6 Rules for Good Workplace Phone Etiquette

6 Rules for Good Workplace Phone Etiquette

According to one survey, 83% of phone users think they’re courteous when speaking on the phone. However, only 38% of those same phone users said that others were also courteous over the phone. Clearly, there’s a bit of a gap between perception and reality. Here’s how to ensure you’re perceived as courteous when speaking on the phone:

Always Identify Yourself Right Away

Giving your name, title, and company isn’t only polite, it’s important for the person you’re calling. A phone call can be like a small interruption in their workflow; by providing them some identifying information, you help them focus on the issue you’re about to discuss. And of course, identifying yourself when you receive a call ensures that the person calling you doesn’t have to ask if they have the right number.

Don’t Answer the Phone When You’re Eating (Or Otherwise Occupied)

You don’t need to pickup the phone, tell the caller that you’re eating, and that you’ll call them back. It’s okay to let a call go to voicemail if you can’t handle it properly at the moment. If you don’t pick up the phone, the caller will understand that you’re busy.

Gather Materials You Need Prior to a Call

Anticipate your needs prior to making a call and put the information you need in front of you. If you need a spread sheet, data sets, budget materials, etc., for the call, make sure they’re open and readily available. It can also be helpful to jot down a few bullet points of things you want to make sure to discuss.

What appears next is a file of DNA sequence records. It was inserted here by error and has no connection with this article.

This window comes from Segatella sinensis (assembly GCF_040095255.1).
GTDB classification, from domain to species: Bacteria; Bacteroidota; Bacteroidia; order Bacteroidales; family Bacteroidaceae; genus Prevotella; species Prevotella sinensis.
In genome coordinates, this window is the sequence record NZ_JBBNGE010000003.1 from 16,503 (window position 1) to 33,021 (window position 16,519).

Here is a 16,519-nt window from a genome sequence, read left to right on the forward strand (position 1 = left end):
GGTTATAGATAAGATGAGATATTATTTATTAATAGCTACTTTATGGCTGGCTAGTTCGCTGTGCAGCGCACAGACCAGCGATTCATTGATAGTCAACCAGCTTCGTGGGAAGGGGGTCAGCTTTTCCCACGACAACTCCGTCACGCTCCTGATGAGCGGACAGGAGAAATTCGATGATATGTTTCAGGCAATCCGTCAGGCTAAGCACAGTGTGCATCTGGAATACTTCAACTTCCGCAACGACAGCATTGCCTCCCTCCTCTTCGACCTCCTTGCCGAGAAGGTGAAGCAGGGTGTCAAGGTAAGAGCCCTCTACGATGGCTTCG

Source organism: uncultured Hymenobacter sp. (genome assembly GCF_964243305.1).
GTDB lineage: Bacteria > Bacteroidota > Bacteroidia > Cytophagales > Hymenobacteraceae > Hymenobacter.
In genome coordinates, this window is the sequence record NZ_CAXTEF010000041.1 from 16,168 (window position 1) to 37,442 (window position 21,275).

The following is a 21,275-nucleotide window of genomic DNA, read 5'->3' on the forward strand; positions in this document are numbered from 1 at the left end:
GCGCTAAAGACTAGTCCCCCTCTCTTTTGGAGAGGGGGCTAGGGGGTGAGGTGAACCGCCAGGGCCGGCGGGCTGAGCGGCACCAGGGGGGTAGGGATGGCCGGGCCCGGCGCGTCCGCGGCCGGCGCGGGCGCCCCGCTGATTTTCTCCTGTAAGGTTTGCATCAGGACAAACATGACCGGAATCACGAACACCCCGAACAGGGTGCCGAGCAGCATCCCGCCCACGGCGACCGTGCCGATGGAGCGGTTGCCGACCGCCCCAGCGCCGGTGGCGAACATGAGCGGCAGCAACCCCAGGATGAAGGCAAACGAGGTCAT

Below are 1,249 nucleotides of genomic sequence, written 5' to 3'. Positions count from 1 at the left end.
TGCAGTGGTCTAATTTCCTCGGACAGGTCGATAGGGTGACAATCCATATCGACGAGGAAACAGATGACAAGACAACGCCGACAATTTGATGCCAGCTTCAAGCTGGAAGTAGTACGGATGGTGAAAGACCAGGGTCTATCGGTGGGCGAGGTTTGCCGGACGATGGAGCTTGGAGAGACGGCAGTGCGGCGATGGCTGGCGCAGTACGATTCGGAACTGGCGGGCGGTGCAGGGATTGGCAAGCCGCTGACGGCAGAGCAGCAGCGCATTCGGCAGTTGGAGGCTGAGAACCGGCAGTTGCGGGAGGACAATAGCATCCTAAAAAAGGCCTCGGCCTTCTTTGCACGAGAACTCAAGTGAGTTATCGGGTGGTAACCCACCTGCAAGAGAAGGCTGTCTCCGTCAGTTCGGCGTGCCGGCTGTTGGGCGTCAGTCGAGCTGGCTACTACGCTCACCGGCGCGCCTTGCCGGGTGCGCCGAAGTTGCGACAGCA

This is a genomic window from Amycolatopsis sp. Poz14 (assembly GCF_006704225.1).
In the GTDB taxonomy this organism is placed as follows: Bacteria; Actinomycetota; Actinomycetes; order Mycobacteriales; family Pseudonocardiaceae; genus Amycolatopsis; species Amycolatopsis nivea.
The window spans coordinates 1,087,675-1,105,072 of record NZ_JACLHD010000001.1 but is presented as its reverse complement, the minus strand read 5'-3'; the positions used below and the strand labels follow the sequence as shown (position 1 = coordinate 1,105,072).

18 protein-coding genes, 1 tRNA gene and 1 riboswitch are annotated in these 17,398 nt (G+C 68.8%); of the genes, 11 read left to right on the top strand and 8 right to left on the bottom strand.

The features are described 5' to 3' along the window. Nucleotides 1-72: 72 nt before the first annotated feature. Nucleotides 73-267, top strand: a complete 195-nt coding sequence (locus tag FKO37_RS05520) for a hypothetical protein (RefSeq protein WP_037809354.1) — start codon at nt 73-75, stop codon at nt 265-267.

Make a Rule About Returning Calls

We know one manager that keeps this personal rule: any task that can be done in under five minutes should be done immediately. As a result, she never shuffles stuff to the back of her to-do list because it’s “less important”; she gets it done ASAP. Added bonus: that to-do list stays trim.

Another manager we know checks his messages—and then returns calls—every day at 9:30AM and 3:30PM. If you missed him, you can count on him getting back to you around then.

Do what works for you. But it’s good to come up with some kind of rule about when and how often you return calls, lest they slip out of your focus and don’t happen.

Respect People’s Personal Information

If you’re leaving a message, beware of leaving things like account numbers, dates of birth, and things of that nature on the message.

Leave a Clear Message

When you leave messages, you should always include your name, number, a brief reason for your call, and either when you’ll call again or how and when the person you’re calling should reach you. That’s it. Your message shouldn’t be longer than a minute.